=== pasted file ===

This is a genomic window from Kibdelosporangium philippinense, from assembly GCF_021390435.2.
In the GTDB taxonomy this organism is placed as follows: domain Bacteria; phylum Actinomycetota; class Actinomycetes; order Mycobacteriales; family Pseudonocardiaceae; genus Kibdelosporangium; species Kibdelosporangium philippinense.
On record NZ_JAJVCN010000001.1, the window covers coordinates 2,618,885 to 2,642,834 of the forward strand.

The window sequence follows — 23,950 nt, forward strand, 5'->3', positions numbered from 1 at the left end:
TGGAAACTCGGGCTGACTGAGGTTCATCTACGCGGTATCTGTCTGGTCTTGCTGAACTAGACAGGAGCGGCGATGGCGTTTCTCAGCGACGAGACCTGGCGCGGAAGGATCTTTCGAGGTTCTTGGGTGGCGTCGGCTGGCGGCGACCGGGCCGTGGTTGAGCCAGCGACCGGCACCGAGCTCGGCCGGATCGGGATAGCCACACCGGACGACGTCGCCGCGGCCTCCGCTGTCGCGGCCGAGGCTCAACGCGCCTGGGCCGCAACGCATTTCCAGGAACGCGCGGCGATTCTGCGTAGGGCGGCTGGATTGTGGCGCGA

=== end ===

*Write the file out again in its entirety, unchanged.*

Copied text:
This is a genomic window from Kibdelosporangium philippinense, from assembly GCF_021390435.2.
In the GTDB taxonomy this organism is placed as follows: domain Bacteria; phylum Actinomycetota; class Actinomycetes; order Mycobacteriales; family Pseudonocardiaceae; genus Kibdelosporangium; species Kibdelosporangium philippinense.
On record NZ_JAJVCN010000001.1, the window covers coordinates 2,618,885 to 2,642,834 of the forward strand.

The window sequence follows — 23,950 nt, forward strand, 5'->3', positions numbered from 1 at the left end:
TGGAAACTCGGGCTGACTGAGGTTCATCTACGCGGTATCTGTCTGGTCTTGCTGAACTAGACAGGAGCGGCGATGGCGTTTCTCAGCGACGAGACCTGGCGCGGAAGGATCTTTCGAGGTTCTTGGGTGGCGTCGGCTGGCGGCGACCGGGCCGTGGTTGAGCCAGCGACCGGCACCGAGCTCGGCCGGATCGGGATAGCCACACCGGACGACGTCGCCGCGGCCTCCGCTGTCGCGGCCGAGGCTCAACGCGCCTGGGCCGCAACGCATTTCCAGGAACGCGCGGCGATTCTGCGTAGGGCGGCTGGATTGTGGCGCGA